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okay, then what do pagan's believe?

what about satanists? i dont understand, im christian and actually i really want to know.

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AshJoe05

Asked by AshJoe05 at 10:07 PM on Jul. 31, 2010 in Religion & Beliefs

Level 17 (3,651 Credits)
Answers (15)
  • basically worshipping Mother Earth. The Pagan ladies can explain it well. :)
    butterflyblue19

    Answer by butterflyblue19 at 10:09 PM on Jul. 31, 2010

  • it depends on what kind of pagan they are, just like any branch of christianity.
    angevil53

    Answer by angevil53 at 10:12 PM on Jul. 31, 2010

  • depends on the type of pagan... there are wiccans, druids, and i follow a native american path, and lots more. i believe in the sacredness of nature and that truth and guidance is found in it. in a huge nutshell... as for god what i call got is All That Is, or Spirit or Mystery... all of the above. it is the energy that connects us all. there are two types of satanists - the most commonly practiced is the kind that believes in hedonsim - pleasing the self, self interest, etc. (it is opposite christianity in the respect that christianity it supposed to be about servitude and selflessness). the other kind is the satanic bible kind - where it is everything the opposite of christianity - worshipping the devil, doing bad things...
    figaro8895

    Answer by figaro8895 at 10:12 PM on Jul. 31, 2010

  • Ironically Satanists don't believe in Satan either. They believe in basically "do what makes you feel good"
    There are people who are Satan worshipers, but that's not called Satanist

    Pagans generally believe in more than 1 god/goddess. Like the Greek Gods, or the old Roman Gods, Norse Gods, etc. Or just basic God & Goddess (which is 2 not just a god so it falls into pagan)

    Pagans do not all practice witchcraft.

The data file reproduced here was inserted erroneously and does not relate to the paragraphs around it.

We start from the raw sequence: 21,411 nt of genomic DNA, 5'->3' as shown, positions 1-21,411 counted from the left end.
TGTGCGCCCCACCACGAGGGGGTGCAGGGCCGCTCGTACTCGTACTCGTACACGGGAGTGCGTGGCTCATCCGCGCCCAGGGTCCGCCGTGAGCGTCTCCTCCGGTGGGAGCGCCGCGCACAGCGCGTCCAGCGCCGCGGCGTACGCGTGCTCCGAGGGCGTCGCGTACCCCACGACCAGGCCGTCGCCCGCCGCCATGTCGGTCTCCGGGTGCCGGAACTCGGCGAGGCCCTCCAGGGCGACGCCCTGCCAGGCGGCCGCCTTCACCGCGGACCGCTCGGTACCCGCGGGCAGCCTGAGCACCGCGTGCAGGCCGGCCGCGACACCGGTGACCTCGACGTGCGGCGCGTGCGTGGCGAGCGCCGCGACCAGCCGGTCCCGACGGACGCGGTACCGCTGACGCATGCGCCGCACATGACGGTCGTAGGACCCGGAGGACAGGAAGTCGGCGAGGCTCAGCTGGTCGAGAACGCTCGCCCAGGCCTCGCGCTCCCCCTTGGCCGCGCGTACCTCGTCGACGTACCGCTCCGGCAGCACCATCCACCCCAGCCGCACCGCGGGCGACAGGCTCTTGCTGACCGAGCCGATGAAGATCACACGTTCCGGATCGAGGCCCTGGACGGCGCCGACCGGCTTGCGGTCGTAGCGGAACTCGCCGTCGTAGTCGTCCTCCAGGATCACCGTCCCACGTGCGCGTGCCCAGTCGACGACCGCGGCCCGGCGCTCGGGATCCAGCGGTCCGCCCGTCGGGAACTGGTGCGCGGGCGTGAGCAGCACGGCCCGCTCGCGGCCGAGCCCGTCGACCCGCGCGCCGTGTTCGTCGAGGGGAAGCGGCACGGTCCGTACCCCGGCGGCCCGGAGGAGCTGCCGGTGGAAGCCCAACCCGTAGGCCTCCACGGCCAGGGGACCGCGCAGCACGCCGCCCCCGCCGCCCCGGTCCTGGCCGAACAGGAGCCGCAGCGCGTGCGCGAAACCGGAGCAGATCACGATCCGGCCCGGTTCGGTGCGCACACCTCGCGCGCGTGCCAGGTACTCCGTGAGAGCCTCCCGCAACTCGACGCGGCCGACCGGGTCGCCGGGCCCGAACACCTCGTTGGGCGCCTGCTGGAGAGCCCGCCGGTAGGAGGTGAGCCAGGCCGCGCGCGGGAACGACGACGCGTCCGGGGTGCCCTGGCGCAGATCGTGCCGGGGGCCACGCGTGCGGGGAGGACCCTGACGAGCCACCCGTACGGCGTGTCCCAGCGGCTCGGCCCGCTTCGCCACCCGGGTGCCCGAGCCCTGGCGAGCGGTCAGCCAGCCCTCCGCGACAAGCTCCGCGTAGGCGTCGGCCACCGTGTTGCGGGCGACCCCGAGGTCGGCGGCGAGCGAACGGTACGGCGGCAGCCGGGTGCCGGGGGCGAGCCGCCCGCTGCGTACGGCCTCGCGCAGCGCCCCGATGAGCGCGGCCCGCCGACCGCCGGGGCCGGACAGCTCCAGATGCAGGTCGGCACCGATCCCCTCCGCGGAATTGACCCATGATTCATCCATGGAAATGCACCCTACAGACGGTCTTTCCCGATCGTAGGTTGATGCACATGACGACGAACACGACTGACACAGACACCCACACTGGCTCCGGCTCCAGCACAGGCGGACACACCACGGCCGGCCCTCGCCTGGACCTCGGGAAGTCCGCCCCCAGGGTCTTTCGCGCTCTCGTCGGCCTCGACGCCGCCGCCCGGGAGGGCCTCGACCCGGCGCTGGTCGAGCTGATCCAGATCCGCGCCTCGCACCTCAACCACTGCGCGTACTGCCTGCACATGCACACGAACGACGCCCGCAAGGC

Not all people that practice witchcraft are Pagan.

    Religion is very interesting. I love that all the basic stories are in almost all of them. Like different pagan histories include a great flood. Most religions also all have the golden rule in them. If you were to actually study them, you would see lots of similarities.
    Anonymous

    Answer by Anonymous at 10:15 PM on Jul. 31, 2010

  • The term Pagan comes really describes numerous belief systems, generally anything that's non-Judeo-Christian... However, when you meet someone who uses the title Pagan to describe their own beliefs you'll find they generally fit in to one of two categories (or both). They are either a member of a religion (or share beliefs with) which predates Christianity OR they are highly connected to the earth.


    Generally, Satanists are not really considered Pagans - although they do fall under the broad definition of "Non-Judeo-Christian." The majority of Satanists are in fact Atheistic in beliefs. IF you are truely interested in finding answers I am always more than happy to answer questions...


    Also, here is my blog which should help - http://witchywonderland.blogspot.com/2010/05/what-is-pagan.html

    SabrinaMBowen

    Answer by SabrinaMBowen at 10:24 PM on Jul. 31, 2010